Acton Institute Powerblog Archives

Post Tagged 'Jordan Ballor'

5 TV Shows That Demonstrate the Importance of Ordinary Work

Television is often lamented for its propensity to exaggerate the mundane and the ordinary. Yet when it comes to something as routinely downplayed and unfairly pooh-poohed as our daily work—the “rat race,” the “grindstone,” yadda-yadda—I wonder if television’s over-the-top tendencies might be just what we need to reorient our thinking about the broader significance of our work. Continue Reading...

Not All Exchange Is Created Equal

Jordan Ballor recently reviewed Nicholas Eberstadt’s A Nation of Takers: America’s Entitlement Epidemic, pointing out in some additional commentary that when “government is contiguous with society…perhaps our conceptions of ‘making’ and ‘taking’ need some re-examination.” Today, he connects some more dots, including a helpful reference to Herman Bavinck. Continue Reading...

The ‘Ghost of Fiscal Future’

Matt Mitchell at Neighborhood Effects offers an interesting perspective regarding the fiscal cliff. As we hurriedly approach the edge, Mitchell’s insights ought not to be ignored, whatever the outcome of today’s last minute meeting at the White House. Continue Reading...

The Future of Free Enterprise

In a web exclusive preview to the latest issue of Renewing Minds, a new journal of Christian thought from Union University, Jordan Ballor considers the future of free enterprise: That the United States has been blessed with great prosperity is beyond argument. Continue Reading...

Commentary: Living in the Shadow of the Fiscal Cliff

Jordan Ballor looks at the bipartisan lack of discipline in Washington on debt and spending, and the effect on future generations. “Christians, whose citizenship is ultimately not of this world and whose identity and perspective must likewise be eternal and transcendent, should not let our viewpoints be determined by the tyranny of the short-term,” he writes. Continue Reading...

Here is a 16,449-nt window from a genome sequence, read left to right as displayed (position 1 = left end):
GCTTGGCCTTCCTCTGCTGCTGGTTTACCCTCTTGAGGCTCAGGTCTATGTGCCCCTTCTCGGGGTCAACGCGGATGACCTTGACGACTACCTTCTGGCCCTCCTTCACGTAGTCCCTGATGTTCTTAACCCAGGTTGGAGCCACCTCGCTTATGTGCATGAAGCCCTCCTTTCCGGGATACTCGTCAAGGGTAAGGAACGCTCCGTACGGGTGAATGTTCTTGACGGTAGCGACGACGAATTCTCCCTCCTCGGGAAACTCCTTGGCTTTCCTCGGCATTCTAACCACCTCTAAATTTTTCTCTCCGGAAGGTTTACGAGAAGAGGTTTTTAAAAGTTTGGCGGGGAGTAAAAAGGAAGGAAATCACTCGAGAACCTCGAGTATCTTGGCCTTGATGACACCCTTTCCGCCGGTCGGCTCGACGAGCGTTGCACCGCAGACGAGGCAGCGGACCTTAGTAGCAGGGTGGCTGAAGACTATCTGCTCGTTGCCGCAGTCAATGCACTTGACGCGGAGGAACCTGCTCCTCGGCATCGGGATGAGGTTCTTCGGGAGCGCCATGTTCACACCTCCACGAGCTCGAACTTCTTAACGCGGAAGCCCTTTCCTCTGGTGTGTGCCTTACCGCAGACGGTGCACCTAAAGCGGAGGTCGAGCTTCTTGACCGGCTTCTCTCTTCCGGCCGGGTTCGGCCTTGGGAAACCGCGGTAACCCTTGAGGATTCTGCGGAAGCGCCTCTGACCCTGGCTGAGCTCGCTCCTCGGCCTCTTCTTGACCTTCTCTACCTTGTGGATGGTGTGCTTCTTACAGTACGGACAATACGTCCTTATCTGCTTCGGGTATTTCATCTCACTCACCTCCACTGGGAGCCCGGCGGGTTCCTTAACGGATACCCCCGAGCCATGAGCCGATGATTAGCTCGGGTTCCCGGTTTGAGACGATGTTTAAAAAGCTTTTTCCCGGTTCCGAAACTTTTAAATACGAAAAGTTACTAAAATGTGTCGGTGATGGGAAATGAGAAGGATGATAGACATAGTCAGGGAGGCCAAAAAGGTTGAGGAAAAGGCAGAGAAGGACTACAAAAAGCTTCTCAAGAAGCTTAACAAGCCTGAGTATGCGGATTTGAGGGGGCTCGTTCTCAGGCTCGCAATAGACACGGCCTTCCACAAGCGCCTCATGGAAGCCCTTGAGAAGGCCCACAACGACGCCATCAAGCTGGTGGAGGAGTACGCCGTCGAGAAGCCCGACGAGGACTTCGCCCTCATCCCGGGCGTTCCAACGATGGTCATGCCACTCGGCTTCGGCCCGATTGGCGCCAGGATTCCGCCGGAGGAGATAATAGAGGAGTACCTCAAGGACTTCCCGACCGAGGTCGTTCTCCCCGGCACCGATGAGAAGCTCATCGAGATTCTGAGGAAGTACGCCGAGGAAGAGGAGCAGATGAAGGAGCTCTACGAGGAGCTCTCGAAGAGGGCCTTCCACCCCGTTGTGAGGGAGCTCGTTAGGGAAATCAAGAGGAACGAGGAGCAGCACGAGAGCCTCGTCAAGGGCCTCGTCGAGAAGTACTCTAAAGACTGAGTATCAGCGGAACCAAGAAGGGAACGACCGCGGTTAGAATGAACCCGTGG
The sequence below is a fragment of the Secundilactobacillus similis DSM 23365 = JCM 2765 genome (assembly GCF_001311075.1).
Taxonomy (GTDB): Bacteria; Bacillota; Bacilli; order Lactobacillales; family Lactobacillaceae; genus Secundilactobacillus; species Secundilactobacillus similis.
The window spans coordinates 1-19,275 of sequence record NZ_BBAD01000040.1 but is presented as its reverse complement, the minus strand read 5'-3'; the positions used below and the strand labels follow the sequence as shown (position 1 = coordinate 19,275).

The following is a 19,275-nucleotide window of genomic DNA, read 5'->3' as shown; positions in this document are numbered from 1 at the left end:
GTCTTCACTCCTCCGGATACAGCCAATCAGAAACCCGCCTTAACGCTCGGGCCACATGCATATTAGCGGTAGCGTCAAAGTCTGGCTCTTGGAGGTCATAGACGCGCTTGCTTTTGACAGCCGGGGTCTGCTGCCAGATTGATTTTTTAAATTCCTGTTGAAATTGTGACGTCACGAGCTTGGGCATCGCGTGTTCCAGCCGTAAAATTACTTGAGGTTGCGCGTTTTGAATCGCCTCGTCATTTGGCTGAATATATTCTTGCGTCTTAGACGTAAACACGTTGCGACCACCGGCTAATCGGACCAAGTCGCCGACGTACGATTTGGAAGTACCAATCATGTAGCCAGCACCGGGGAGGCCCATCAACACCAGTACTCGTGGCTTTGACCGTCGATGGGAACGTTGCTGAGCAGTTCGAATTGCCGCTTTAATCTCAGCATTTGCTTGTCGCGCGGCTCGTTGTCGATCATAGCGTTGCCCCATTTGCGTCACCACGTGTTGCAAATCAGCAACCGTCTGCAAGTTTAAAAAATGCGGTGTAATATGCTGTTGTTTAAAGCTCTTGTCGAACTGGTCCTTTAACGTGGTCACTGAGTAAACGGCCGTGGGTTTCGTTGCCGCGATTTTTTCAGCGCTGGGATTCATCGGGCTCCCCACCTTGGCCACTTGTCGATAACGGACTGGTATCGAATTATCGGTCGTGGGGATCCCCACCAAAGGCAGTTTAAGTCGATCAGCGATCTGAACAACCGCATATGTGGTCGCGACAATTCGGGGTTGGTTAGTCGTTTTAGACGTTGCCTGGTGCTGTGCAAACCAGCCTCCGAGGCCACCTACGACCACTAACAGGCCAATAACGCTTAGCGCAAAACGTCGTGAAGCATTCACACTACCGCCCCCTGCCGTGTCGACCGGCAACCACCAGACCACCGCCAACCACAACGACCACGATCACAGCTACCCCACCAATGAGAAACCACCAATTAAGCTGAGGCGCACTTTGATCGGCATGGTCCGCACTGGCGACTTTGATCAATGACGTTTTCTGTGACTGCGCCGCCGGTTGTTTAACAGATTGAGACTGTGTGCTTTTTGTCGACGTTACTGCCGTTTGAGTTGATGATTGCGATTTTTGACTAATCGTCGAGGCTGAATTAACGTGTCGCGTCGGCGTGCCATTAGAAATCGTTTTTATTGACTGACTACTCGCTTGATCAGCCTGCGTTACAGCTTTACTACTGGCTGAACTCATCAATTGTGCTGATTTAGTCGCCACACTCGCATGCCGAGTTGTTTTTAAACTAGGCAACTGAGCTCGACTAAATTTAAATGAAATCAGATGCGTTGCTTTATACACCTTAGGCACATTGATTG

Dietrich Bonhoeffer, the Two Kingdoms, and Protestant Social Thought Today

Jordan Ballor’s paper, “Dietrich Bonhoeffer, the Two Kingdoms, and Protestant Social Thought Today,” just made the Social Science Research Network’s current Top Ten download list for Philosophy of Religion eJournal. From the abstract: Last century’s Protestant consensus on the rejection of natural law has been quested in recent decades, but Protestant social thought still has much work to do in order to articulate a coherent and cogent witness to contemporary realities. Continue Reading...

Leaves and Fruit: The Spiritual Value of Manual Labor

In his Acton Commentary today, Jordan Ballor writes, All work has a spiritual dimension because the human person who works in whatever capacity does so as an image-bearer of God. “While the classic Greek mind tended to scorn work with the hands,” write Berghoef and DeKoster, “the Bible suggests that something about it structures the soul.” If we derogate work with the hands, manual and skilled labor, in this way, we separate what God has put together and create a culture that disdains the hard and often dirty work of cultivating the world in service of others. Continue Reading...

The Religious Left’s Hunger for Big Government

“I was Hungry and You . . . Called your Congressman” is a good report from Kristin Rudolph over at the IRD blog. The article covers Bread for the World president David Beckmann’s comments to a group of “emergent Christians” in Washington D.C. Continue Reading...